Japan Sinks

Japan Sinks A chillingly realistic work of science fiction The New York Times After dropping anchor for the night near a small island to the south of Japan a crew of fishermen awaken to find that the island has

  • Title: Japan Sinks
  • Author: Sakyo Komatsu Michael Gallagher
  • ISBN: 9780486802923
  • Page: 476
  • Format: Paperback
  • Japan Sinks

    A chillingly realistic work of science fiction The New York Times.After dropping anchor for the night near a small island to the south of Japan, a crew of fishermen awaken to find that the island has vanished without a trace An investigating scientist theorizes that the tiny island has succumbed to the same force that divided the Japanese archipelago from the mainlan A chillingly realistic work of science fiction The New York Times.After dropping anchor for the night near a small island to the south of Japan, a crew of fishermen awaken to find that the island has vanished without a trace An investigating scientist theorizes that the tiny island has succumbed to the same force that divided the Japanese archipelago from the mainland and that the disastrous shifting of a fault in the Japan Trench has placed the entire country in danger of being swallowed by the sea.Based on rigorous scientific speculation, Japan Sinks recounts a completely credible series of geological events The story unfolds from multiple points of view, offering fascinating perspectives on the catastrophe s political, social, and psychological effects Winner of the Mystery Writers of Japan Award and the Seiun Award, this prescient 1973 science fiction novel foreshadowed the consequences of the 1995 Osaka Kobe earthquake and the 2011 Tohoku earthquake and tsunami.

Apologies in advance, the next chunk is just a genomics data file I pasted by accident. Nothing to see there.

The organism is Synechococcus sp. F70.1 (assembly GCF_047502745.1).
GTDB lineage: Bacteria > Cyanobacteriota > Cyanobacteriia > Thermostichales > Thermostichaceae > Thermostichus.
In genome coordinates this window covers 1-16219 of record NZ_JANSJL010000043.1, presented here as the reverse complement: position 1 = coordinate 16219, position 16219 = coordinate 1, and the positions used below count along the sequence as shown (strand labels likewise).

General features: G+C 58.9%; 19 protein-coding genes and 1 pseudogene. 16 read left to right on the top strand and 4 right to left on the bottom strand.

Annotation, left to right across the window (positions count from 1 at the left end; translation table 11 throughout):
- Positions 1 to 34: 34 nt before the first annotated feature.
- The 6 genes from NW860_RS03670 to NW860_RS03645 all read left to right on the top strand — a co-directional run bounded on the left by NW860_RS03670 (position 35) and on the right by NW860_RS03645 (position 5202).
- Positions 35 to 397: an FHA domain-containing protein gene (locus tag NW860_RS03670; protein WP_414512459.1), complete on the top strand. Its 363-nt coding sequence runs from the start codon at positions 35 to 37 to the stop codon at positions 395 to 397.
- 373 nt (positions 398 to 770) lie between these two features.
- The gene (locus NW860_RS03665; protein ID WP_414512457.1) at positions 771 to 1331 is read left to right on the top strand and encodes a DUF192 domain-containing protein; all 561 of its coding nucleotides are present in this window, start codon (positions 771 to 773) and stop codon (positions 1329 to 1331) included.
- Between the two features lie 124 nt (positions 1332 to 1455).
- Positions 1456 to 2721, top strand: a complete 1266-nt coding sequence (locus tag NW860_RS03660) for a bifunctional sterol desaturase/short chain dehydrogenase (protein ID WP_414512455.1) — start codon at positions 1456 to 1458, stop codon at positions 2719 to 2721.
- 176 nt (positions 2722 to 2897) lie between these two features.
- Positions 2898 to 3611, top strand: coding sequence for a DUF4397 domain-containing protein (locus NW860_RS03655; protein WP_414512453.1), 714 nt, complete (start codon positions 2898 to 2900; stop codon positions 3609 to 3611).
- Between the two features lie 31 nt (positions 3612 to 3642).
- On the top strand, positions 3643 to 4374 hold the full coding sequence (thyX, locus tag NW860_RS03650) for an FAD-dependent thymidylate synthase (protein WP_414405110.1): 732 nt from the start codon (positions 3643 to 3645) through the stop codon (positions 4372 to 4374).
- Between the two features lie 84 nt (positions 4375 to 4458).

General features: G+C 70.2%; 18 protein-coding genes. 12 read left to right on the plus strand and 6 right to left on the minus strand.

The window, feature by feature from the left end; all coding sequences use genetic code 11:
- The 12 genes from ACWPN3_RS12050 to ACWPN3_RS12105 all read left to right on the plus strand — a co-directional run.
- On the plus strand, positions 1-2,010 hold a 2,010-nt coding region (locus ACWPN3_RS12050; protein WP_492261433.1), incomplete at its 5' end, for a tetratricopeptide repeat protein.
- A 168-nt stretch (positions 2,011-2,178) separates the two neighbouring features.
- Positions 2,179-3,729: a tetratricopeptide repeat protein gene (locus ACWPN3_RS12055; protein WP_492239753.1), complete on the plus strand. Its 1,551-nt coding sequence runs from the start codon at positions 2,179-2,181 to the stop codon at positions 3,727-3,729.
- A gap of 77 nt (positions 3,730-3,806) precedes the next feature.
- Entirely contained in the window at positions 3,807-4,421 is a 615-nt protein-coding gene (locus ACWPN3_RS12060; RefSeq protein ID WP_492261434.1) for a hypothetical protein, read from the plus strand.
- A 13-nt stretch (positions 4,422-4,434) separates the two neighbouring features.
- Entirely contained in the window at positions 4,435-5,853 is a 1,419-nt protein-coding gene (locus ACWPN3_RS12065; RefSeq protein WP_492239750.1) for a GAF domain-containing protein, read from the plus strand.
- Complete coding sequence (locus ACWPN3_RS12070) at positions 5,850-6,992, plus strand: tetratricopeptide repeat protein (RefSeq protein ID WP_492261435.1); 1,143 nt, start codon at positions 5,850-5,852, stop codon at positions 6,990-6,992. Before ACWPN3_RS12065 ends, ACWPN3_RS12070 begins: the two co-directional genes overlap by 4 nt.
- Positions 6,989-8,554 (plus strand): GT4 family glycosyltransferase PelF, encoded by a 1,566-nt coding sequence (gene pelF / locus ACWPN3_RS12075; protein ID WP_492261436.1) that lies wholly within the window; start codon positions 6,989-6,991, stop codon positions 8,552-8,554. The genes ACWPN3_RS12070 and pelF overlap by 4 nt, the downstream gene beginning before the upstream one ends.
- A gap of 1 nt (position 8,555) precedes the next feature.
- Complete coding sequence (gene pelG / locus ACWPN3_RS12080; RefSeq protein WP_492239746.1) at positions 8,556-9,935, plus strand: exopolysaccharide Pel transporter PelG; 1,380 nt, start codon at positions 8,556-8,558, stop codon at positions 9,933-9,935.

• ↠ Japan Sinks || ↠ PDF Read by ´ Sakyo Komatsu Michael Gallagher
      476 Sakyo Komatsu Michael Gallagher
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      Posted by:Sakyo Komatsu Michael Gallagher
      Published :2019-01-04T04:55:46+00:00

    One thought on “Japan Sinks

    1. Karen

      I have no idea where I got the idea to read this book. None. It’s Japanese sci-fi, in translation, from 1971. It’s not on any lists that I might have encountered, and I can’t think of what else I might have been reading reviews of that would have had someone mention this; people at often refer to other books that I fairly often investigate to some degree. But I went searching for this book, and requested it from Central Storage at the library. It was waiting for me. I don’t know how man [...]

    2. Angesehen

      Много развлекателна книга.Разбира се, не се съмнявах в това,тъй като вече бях чел книга от Комацу-"Денят на възраждането". Думичка по думичка,глава по глава изчетох наистина грандиозна идея представена от автора. Нещо,което ме накара да се замисля веднага за нашето бъдеще,до [...]

    3. Lei

      It's a good book, but I cannot give it a high rating. It's not friendly to non-Japanese reader and requires lots of different knowledge.

    4. Quiet